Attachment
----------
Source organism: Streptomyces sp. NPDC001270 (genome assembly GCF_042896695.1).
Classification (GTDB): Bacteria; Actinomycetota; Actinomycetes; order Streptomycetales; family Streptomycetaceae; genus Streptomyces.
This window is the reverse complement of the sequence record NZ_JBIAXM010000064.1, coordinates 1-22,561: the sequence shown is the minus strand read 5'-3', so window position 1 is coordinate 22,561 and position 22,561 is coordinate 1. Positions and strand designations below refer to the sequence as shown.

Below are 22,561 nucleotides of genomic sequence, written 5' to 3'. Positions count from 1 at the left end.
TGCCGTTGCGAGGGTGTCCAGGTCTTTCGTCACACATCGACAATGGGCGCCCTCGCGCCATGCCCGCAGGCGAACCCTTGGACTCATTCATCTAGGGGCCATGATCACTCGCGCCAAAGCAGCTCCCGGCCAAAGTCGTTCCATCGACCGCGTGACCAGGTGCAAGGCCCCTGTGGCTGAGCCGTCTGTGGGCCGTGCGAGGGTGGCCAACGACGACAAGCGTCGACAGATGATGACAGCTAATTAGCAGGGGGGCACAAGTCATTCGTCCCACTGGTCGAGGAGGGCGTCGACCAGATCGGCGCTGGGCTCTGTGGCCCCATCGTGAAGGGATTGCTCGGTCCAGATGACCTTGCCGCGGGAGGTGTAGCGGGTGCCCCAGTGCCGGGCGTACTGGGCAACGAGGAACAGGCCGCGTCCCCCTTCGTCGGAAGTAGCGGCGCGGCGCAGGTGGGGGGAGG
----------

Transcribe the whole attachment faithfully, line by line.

Source organism: Streptomyces sp. NPDC001270 (genome assembly GCF_042896695.1).
Classification (GTDB): Bacteria; Actinomycetota; Actinomycetes; order Streptomycetales; family Streptomycetaceae; genus Streptomyces.
This window is the reverse complement of the sequence record NZ_JBIAXM010000064.1, coordinates 1-22,561: the sequence shown is the minus strand read 5'-3', so window position 1 is coordinate 22,561 and position 22,561 is coordinate 1. Positions and strand designations below refer to the sequence as shown.

Below are 22,561 nucleotides of genomic sequence, written 5' to 3'. Positions count from 1 at the left end.
TGCCGTTGCGAGGGTGTCCAGGTCTTTCGTCACACATCGACAATGGGCGCCCTCGCGCCATGCCCGCAGGCGAACCCTTGGACTCATTCATCTAGGGGCCATGATCACTCGCGCCAAAGCAGCTCCCGGCCAAAGTCGTTCCATCGACCGCGTGACCAGGTGCAAGGCCCCTGTGGCTGAGCCGTCTGTGGGCCGTGCGAGGGTGGCCAACGACGACAAGCGTCGACAGATGATGACAGCTAATTAGCAGGGGGGCACAAGTCATTCGTCCCACTGGTCGAGGAGGGCGTCGACCAGATCGGCGCTGGGCTCTGTGGCCCCATCGTGAAGGGATTGCTCGGTCCAGATGACCTTGCCGCGGGAGGTGTAGCGGGTGCCCCAGTGCCGGGCGTACTGGGCAACGAGGAACAGGCCGCGTCCCCCTTCGTCGGAAGTAGCGGCGCGGCGCAGGTGGGGGGAGG